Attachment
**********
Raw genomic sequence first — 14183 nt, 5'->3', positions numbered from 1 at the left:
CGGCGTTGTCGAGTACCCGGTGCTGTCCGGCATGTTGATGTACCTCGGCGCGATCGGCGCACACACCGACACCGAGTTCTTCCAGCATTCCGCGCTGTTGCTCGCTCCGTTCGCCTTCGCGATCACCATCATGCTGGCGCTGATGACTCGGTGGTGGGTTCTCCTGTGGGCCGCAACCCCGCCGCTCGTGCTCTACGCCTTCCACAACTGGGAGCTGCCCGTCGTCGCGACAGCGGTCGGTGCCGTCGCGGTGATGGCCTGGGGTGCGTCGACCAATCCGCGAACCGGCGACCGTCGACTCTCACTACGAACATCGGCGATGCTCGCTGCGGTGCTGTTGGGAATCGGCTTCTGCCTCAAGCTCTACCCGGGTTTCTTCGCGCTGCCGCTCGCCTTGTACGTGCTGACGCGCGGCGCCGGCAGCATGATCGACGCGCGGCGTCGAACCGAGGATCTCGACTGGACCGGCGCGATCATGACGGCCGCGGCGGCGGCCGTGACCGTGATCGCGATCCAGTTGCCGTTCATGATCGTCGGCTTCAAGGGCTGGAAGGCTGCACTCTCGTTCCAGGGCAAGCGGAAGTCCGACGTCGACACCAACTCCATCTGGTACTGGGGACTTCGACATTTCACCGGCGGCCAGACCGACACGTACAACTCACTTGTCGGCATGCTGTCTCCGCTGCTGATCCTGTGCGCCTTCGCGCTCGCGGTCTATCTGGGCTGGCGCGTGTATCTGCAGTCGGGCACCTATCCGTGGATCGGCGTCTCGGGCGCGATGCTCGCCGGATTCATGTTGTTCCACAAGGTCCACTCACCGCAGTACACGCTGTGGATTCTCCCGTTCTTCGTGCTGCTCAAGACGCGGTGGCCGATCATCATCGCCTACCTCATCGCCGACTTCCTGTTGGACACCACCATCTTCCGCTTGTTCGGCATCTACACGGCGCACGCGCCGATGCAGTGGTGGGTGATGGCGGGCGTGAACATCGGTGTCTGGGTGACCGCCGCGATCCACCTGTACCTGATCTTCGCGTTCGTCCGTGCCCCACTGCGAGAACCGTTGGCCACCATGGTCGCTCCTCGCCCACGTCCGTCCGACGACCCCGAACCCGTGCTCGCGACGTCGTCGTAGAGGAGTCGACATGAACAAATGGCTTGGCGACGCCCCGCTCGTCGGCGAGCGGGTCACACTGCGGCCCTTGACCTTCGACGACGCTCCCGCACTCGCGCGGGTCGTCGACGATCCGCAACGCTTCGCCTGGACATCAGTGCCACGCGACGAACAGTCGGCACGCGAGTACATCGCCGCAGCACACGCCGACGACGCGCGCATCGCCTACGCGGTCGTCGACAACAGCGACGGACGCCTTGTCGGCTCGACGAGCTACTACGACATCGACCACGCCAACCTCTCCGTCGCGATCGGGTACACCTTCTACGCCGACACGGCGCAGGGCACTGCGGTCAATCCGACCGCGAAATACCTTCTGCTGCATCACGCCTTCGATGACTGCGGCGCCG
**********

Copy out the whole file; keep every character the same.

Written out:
Raw genomic sequence first — 14183 nt, 5'->3', positions numbered from 1 at the left:
CGGCGTTGTCGAGTACCCGGTGCTGTCCGGCATGTTGATGTACCTCGGCGCGATCGGCGCACACACCGACACCGAGTTCTTCCAGCATTCCGCGCTGTTGCTCGCTCCGTTCGCCTTCGCGATCACCATCATGCTGGCGCTGATGACTCGGTGGTGGGTTCTCCTGTGGGCCGCAACCCCGCCGCTCGTGCTCTACGCCTTCCACAACTGGGAGCTGCCCGTCGTCGCGACAGCGGTCGGTGCCGTCGCGGTGATGGCCTGGGGTGCGTCGACCAATCCGCGAACCGGCGACCGTCGACTCTCACTACGAACATCGGCGATGCTCGCTGCGGTGCTGTTGGGAATCGGCTTCTGCCTCAAGCTCTACCCGGGTTTCTTCGCGCTGCCGCTCGCCTTGTACGTGCTGACGCGCGGCGCCGGCAGCATGATCGACGCGCGGCGTCGAACCGAGGATCTCGACTGGACCGGCGCGATCATGACGGCCGCGGCGGCGGCCGTGACCGTGATCGCGATCCAGTTGCCGTTCATGATCGTCGGCTTCAAGGGCTGGAAGGCTGCACTCTCGTTCCAGGGCAAGCGGAAGTCCGACGTCGACACCAACTCCATCTGGTACTGGGGACTTCGACATTTCACCGGCGGCCAGACCGACACGTACAACTCACTTGTCGGCATGCTGTCTCCGCTGCTGATCCTGTGCGCCTTCGCGCTCGCGGTCTATCTGGGCTGGCGCGTGTATCTGCAGTCGGGCACCTATCCGTGGATCGGCGTCTCGGGCGCGATGCTCGCCGGATTCATGTTGTTCCACAAGGTCCACTCACCGCAGTACACGCTGTGGATTCTCCCGTTCTTCGTGCTGCTCAAGACGCGGTGGCCGATCATCATCGCCTACCTCATCGCCGACTTCCTGTTGGACACCACCATCTTCCGCTTGTTCGGCATCTACACGGCGCACGCGCCGATGCAGTGGTGGGTGATGGCGGGCGTGAACATCGGTGTCTGGGTGACCGCCGCGATCCACCTGTACCTGATCTTCGCGTTCGTCCGTGCCCCACTGCGAGAACCGTTGGCCACCATGGTCGCTCCTCGCCCACGTCCGTCCGACGACCCCGAACCCGTGCTCGCGACGTCGTCGTAGAGGAGTCGACATGAACAAATGGCTTGGCGACGCCCCGCTCGTCGGCGAGCGGGTCACACTGCGGCCCTTGACCTTCGACGACGCTCCCGCACTCGCGCGGGTCGTCGACGATCCGCAACGCTTCGCCTGGACATCAGTGCCACGCGACGAACAGTCGGCACGCGAGTACATCGCCGCAGCACACGCCGACGACGCGCGCATCGCCTACGCGGTCGTCGACAACAGCGACGGACGCCTTGTCGGCTCGACGAGCTACTACGACATCGACCACGCCAACCTCTCCGTCGCGATCGGGTACACCTTCTACGCCGACACGGCGCAGGGCACTGCGGTCAATCCGACCGCGAAATACCTTCTGCTGCATCACGCCTTCGATGACTGCGGCGCCG